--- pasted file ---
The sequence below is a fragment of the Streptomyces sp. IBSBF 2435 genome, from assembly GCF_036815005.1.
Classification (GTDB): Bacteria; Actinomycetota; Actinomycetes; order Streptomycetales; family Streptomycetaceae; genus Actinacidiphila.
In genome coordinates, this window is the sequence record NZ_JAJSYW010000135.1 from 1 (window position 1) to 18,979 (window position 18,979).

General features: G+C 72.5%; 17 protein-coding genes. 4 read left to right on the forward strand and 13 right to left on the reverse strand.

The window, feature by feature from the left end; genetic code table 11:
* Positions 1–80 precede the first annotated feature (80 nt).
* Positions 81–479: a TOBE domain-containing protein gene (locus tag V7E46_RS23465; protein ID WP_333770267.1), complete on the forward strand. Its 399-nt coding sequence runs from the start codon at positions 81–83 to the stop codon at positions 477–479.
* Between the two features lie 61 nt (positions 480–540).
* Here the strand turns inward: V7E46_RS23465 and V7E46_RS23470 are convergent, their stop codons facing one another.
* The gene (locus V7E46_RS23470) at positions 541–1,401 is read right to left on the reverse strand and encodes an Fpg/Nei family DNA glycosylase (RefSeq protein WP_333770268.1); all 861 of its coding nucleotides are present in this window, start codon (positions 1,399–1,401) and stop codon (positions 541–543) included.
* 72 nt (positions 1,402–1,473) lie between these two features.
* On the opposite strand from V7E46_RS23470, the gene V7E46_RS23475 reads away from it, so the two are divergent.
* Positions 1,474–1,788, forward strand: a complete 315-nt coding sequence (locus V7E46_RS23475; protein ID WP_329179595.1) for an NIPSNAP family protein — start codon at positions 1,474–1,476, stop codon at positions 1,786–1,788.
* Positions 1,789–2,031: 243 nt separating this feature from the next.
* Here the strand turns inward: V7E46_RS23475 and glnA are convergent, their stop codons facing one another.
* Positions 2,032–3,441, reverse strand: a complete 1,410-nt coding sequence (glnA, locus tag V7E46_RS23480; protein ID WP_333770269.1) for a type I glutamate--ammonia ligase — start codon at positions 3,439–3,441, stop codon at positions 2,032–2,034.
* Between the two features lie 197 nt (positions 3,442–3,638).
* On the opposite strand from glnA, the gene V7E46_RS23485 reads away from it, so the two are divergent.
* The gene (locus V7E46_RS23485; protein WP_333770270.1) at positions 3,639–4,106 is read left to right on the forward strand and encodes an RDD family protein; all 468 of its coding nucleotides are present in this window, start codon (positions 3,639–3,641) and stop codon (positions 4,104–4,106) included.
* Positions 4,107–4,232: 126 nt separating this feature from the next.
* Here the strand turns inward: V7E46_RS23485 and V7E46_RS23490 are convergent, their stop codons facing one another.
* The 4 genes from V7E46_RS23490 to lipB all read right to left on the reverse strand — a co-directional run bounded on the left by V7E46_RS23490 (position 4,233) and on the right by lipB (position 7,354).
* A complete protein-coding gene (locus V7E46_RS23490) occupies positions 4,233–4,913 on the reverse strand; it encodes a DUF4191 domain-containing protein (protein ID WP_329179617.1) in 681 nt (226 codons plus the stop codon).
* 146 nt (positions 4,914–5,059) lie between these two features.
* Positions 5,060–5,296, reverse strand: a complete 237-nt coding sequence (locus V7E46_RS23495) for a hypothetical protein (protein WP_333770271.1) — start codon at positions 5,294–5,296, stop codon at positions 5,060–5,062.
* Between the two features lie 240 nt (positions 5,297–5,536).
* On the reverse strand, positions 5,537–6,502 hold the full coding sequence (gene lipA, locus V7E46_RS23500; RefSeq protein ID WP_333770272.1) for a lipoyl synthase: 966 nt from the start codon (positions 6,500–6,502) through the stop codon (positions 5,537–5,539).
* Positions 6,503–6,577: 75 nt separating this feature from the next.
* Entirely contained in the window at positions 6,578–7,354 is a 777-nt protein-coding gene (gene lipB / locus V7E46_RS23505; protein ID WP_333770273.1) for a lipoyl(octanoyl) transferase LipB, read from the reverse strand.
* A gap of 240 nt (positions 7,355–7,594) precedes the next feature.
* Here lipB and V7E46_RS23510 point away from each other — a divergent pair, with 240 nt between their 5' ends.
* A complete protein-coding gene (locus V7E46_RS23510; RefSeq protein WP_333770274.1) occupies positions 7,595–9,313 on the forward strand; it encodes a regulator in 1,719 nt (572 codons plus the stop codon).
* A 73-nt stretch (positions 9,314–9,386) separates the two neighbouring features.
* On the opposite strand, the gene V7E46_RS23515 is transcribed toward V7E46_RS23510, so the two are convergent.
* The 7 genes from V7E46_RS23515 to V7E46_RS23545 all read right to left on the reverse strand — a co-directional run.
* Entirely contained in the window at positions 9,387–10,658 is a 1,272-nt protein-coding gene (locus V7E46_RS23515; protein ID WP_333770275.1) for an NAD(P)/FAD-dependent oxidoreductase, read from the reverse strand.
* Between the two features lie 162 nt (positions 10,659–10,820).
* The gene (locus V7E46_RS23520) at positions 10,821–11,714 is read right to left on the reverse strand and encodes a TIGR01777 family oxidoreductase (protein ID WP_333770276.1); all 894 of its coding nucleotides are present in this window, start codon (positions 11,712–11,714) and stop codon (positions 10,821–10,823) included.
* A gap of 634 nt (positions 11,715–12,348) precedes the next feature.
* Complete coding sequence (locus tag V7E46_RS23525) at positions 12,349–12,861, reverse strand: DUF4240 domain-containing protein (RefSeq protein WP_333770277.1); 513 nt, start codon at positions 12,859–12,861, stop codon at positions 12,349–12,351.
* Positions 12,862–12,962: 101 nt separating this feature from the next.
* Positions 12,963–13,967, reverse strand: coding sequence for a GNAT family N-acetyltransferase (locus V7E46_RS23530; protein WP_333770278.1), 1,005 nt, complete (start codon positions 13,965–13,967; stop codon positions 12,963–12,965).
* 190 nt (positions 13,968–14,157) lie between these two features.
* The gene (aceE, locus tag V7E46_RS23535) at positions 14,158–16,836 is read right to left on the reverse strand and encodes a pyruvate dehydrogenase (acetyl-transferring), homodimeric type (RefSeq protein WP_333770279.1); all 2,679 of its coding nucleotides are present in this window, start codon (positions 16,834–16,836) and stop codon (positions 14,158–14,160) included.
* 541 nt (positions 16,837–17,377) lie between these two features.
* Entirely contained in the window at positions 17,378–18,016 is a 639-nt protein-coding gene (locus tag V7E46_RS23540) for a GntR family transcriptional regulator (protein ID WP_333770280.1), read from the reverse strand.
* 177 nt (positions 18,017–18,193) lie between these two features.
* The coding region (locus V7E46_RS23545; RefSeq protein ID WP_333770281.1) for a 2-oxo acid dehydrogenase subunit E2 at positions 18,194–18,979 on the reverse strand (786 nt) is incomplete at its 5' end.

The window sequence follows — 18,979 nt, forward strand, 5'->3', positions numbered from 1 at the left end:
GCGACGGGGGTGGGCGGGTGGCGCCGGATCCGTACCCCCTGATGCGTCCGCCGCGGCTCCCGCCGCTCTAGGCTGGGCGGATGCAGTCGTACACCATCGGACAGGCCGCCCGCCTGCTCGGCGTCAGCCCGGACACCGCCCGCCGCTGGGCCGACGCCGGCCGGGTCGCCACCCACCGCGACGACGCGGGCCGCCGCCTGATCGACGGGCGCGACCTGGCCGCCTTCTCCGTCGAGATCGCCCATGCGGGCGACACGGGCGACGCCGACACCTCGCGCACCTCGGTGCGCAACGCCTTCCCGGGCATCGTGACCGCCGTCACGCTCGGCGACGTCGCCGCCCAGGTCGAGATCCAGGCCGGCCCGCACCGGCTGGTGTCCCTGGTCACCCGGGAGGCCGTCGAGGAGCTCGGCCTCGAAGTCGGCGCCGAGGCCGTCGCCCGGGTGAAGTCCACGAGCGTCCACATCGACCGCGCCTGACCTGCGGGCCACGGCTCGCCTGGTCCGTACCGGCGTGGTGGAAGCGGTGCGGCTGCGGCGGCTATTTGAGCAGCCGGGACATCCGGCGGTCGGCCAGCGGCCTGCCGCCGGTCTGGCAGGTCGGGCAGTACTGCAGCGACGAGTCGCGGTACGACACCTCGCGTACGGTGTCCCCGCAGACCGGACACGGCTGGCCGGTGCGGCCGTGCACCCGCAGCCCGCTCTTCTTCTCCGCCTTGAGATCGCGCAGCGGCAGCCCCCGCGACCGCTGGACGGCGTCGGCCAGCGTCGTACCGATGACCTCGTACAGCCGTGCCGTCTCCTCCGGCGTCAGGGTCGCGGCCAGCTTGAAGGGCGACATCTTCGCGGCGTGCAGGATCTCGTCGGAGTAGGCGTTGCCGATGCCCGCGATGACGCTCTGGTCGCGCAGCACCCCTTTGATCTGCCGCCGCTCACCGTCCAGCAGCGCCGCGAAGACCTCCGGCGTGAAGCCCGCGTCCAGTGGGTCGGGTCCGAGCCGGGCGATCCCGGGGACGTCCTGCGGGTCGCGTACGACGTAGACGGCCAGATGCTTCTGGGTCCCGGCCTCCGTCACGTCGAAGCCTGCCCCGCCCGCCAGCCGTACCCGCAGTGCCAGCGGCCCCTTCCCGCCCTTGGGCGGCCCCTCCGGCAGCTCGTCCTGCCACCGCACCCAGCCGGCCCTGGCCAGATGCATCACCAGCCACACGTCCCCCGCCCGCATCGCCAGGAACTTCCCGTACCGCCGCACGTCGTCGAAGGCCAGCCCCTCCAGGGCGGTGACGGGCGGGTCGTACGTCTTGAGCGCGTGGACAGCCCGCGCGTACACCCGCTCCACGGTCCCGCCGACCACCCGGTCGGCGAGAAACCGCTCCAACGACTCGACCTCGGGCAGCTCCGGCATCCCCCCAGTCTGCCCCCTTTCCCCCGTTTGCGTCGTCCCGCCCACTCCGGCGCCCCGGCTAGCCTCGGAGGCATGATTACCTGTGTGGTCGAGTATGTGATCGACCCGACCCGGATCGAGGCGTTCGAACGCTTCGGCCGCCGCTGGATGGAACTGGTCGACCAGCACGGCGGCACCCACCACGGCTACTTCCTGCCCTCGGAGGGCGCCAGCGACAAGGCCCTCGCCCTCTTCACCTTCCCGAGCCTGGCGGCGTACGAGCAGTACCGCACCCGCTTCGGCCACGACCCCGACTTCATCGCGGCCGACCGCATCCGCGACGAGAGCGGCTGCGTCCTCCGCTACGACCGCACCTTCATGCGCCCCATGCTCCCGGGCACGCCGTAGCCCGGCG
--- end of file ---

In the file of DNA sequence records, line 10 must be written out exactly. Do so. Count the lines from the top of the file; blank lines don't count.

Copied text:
* The gene (locus V7E46_RS23470) at positions 541–1,401 is read right to left on the reverse strand and encodes an Fpg/Nei family DNA glycosylase (RefSeq protein WP_333770268.1); all 861 of its coding nucleotides are present in this window, start codon (positions 1,399–1,401) and stop codon (positions 541–543) included.